Former Visiting Professor Patrick Holford and Head of Science and Education at Biocare advised his audience on how to increase their consumption of ORAC units in a recent talk at the Allergy and Gluten Free Show 2008. Holford was shilling for his 100%health newsletter and describing the research that he and his team do for it and emphasising the importance of a scientific approach. For a brief, heady moment, it seemed as if Holford were about to advise the audience to take regular doses of Respectful Insolence but it soon transpired that he had oxygen radical absorbance capacity (pdf) in mind.
There has been a lot of excitement lately about Dan Buettner’s The Blue Zones: : Lessons for Living Longer from the People Who’ve Lived the Longest. The book is a lively account of a research project that used several research disciplines to identify areas where people live happier, longer lives and assess some of the common denominators that link sardinian shepherds, japanese grandmothers and an enclave of Seventh-Day Adventists in Los Angeles. There are some unsurprising findings to do with diet (fruit and vegetables feature prominently) but also oddities such as the observation that these people tend to eat 2oz of nuts a day, 5 times a week or so. However, over-arching all of this was the sense of the importance of family, social interaction and other such factors.
Buettner says he has identified four things people can do that can potentially increase life expectancy: Create an environment that encourages physical activity, set up your kitchen in such a way that you’re not overeating, cultivate a sense of purpose and surround yourself with the right people.
So, it was perhaps not too surprising that when Holford claimed that he and his research team scour the science to bring you useful information, every second month, you might guess that you will soon read something about longevity, with an emphasis on diet/nutrition rather than the important social factors. Oddly enough, you should look out for the very next 100%health newsletter because Holford and his team will report their findings that:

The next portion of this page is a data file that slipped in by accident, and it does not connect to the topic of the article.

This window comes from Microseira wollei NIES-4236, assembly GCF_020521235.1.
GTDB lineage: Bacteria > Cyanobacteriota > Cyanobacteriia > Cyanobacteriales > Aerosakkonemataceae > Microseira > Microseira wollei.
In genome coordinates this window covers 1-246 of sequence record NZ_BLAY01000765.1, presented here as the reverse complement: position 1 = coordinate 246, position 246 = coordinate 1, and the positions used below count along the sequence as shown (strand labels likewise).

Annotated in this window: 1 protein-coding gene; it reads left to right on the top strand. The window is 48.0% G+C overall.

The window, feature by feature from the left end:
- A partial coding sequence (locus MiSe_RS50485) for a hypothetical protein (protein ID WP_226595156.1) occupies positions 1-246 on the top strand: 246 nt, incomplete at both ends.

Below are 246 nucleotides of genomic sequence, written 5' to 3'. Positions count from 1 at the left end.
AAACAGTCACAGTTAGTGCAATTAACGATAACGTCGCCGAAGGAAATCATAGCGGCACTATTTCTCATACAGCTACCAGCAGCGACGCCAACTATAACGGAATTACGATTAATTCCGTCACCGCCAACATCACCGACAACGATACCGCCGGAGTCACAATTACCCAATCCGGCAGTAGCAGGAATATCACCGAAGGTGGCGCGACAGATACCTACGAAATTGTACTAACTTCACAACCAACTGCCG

the six longest-living populations in the world all consume very high anti-oxidants-what’s called 6000 ORACs a day. So, we’ve been looking at what are the 10-20 top ways to get these ORACs-2000 ORACs. And the answer is one-third of a teaspoon of cinammon a day is 2000. Half a teaspoon of oregano. [Use it in your pasta sauce.] Half a teaspoon of turmeric, you want to use turmeric a lot…3 squares of 70% cocoa dark chocolate. One-third of a glass of red wine. 8 blueberries. Half a cup of berries, like strawberries. 8 asparagus tips. A small serving of red lentils or red kidney beans. A spoonful of mustard.
Now, you might think that Holford’s crack research team has been drudging away in a laboratory to bring you this information. After a few seconds of googling, HolfordWatch had located the latest ORAC values for foodstuffs in the USDA Nutrient Database (pdf) and learned that there is a downloadable database (MS Access). If HolfordWatch had wanted to create a list of “the 10-20 top ways to get these ORACs-2000 ORACs”, we would probably compile it from these sources, but, then again, we’re not a crack team of IONistas nor do we collect subscriptions for our value-added services.
You may recognise some of the food items that Holford named in Table 1 (pdf) which helpfully confirms that spices such as cinnamon, turmeric and mustard are high in ORAC values per 100g but when you consider conventional serving sizes, they lose their top rankings to unsweetened chocolate and fresh fruit.